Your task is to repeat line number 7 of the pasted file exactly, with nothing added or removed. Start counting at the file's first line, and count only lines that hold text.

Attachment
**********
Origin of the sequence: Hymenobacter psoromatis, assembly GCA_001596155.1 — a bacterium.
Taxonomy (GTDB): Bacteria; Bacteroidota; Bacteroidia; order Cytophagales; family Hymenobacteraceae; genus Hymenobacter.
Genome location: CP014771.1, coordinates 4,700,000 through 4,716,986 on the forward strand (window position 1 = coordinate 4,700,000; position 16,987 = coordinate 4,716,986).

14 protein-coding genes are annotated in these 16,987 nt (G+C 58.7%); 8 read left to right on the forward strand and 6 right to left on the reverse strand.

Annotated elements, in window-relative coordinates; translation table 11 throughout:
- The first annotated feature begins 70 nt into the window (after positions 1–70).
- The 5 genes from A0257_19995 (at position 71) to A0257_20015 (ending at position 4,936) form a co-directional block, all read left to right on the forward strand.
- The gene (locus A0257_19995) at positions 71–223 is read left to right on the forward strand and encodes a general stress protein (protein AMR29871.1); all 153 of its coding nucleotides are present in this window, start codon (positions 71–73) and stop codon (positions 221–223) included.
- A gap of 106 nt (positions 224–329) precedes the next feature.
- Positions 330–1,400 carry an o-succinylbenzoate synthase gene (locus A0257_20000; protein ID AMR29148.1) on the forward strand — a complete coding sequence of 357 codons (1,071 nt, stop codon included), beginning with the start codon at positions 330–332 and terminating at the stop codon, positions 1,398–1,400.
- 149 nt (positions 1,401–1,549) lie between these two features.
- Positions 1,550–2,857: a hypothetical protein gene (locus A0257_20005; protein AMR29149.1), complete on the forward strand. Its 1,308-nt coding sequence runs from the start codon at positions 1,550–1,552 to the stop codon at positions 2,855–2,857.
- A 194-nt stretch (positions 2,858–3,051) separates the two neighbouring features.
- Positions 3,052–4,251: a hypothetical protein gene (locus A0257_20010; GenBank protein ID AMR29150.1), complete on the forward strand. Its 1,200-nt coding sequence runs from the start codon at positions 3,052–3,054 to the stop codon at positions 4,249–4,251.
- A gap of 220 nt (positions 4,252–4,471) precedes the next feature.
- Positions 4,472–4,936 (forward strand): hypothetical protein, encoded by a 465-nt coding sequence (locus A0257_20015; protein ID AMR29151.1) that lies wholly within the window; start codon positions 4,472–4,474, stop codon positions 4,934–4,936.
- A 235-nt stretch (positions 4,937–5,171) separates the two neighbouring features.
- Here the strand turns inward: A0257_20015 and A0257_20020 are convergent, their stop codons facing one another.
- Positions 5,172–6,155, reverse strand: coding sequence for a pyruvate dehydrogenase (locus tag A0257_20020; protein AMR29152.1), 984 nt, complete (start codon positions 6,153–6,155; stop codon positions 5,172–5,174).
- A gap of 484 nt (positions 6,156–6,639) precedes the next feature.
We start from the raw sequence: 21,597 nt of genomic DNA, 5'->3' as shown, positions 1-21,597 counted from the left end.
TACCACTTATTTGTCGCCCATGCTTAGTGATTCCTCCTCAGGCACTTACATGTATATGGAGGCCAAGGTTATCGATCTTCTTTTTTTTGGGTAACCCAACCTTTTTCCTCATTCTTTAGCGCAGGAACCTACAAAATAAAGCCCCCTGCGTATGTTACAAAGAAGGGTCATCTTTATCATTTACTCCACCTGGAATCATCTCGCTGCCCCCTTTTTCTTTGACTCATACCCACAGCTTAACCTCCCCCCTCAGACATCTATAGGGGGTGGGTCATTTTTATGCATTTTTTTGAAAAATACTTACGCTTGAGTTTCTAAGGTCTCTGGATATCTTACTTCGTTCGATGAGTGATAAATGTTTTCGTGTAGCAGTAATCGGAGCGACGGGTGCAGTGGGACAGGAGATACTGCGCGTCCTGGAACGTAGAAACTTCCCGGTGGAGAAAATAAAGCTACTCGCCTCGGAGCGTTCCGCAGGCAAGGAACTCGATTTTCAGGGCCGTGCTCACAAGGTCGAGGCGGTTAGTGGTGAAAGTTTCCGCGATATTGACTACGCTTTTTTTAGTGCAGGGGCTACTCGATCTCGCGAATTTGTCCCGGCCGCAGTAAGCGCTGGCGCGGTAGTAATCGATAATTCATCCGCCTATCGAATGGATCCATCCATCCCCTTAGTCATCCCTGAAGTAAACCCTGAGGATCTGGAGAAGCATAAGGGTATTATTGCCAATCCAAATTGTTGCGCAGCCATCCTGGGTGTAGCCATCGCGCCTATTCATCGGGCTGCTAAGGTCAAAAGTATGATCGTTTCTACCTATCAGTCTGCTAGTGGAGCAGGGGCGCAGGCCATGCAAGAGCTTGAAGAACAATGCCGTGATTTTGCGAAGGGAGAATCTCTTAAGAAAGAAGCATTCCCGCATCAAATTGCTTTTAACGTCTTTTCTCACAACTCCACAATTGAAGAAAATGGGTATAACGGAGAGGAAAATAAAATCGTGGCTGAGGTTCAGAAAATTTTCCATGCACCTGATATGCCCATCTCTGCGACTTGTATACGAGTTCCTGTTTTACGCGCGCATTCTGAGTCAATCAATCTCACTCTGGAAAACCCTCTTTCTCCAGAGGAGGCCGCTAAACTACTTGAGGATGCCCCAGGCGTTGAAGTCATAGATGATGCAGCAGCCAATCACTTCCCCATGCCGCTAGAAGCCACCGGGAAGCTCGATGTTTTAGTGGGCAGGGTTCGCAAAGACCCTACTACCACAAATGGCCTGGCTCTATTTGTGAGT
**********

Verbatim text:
- The 5 genes from A0257_19995 (at position 71) to A0257_20015 (ending at position 4,936) form a co-directional block, all read left to right on the forward strand.